THE PARIS SKETCH BOOK OF MR. M. A. TITMARSH (1840)
'Go, my nephew,' said old Father Jacob to me, 'and complete thy studies at Strasburg: Heaven surely hath ordained thee for the ministry in these times of trouble, and my excellent friend Schneider will work out the divine intention.'
Schneider was an old college friend of uncle Jacob's, was a Benedictine monk, and a man famous for his learning; as for me, I was at that time my uncle's chorister, clerk, and sacristan; I swept the church, chanted the prayers with my shrill treble, and swung the great copper incense-pot on Sundays and feasts; and I toiled over the Fathers for the other days of the week.
The old gentleman said that my progress was prodigious, and, without vanity, I believe he was right, for I then verily considered that praying was my vocation, and not fighting, as I have found since.
You would hardly conceive (said the Captain, swearing a great oath) how devout and how learned I was in those days; I talked Latin faster than my own beautiful patois of Alsacian French; I could utterly overthrow in argument every Protestant (heretics we called them) parson in the neighborhood, and there was a confounded sprinkling of these unbelievers in our part of the country. I prayed half a dozen times a day; I fasted thrice in a week; and, as for penance, I used to scourge my little sides, till they had no more feeling than a peg-top: such was the godly life I led at my uncle Jacob's in the village of Steinbach.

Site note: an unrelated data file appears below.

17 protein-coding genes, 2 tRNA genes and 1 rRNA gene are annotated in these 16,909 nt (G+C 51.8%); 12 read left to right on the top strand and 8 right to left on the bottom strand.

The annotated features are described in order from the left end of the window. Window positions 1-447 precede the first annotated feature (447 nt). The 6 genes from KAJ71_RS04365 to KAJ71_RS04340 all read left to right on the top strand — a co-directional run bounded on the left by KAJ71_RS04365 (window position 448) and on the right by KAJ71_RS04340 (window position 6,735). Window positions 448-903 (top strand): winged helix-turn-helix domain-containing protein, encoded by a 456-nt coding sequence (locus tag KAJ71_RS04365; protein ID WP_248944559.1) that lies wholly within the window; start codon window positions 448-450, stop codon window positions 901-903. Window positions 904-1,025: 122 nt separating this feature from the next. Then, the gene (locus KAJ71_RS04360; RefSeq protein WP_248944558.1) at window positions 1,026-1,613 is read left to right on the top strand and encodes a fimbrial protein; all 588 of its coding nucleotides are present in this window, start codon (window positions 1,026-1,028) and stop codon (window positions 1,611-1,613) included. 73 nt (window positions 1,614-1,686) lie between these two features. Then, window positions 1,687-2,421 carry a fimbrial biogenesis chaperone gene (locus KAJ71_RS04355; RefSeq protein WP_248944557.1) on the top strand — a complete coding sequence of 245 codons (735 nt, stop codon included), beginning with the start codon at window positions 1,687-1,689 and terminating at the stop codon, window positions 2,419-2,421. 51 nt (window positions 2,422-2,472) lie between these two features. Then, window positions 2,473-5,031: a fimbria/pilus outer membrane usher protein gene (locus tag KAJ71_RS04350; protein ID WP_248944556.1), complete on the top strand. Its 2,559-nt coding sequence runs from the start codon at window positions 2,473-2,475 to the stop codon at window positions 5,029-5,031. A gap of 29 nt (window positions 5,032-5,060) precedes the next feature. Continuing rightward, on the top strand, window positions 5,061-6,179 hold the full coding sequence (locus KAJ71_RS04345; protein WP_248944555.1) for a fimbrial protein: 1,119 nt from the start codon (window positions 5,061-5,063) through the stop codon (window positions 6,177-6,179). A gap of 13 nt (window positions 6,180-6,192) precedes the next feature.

Our family had long dwelt in this place, and a large farm and a pleasant house were then in the possession of another uncle--uncle Edward. He was the youngest of the three sons of my grandfather; but Jacob, the elder, had shown a decided vocation for the church, from, I believe, the age of three, and now was by no means tired of it at sixty. My father, who was to have inherited the paternal property, was, as I hear, a terrible scamp and scapegrace, quarrelled with his family, and disappeared altogether, living and dying at Paris; so far we knew through my mother, who came, poor woman, with me, a child of six months, on her bosom, was refused all shelter by my grandfather, but was housed and kindly cared for by my good uncle Jacob.
Here she lived for about seven years, and the old gentleman, when she died, wept over her grave a great deal more than I did, who was then too young to mind anything but toys or sweetmeats.
During this time my grandfather was likewise carried off: he left, as I said, the property to his son Edward, with a small proviso in his will that something should be done for me, his grandson.
Edward was himself a widower, with one daughter, Mary, about three years older than I, and certainly she was the dearest little treasure with which Providence ever blessed a miserly father; by the time she was fifteen, five farmers, three lawyers, twelve Protestant parsons, and a lieutenant of Dragoons had made her offers: it must not be denied that she was an heiress as well as a beauty, which, perhaps, had something to do with the love of these gentlemen. However, Mary declared that she intended to live single, turned away her lovers one after another, and devoted herself to the care of her father.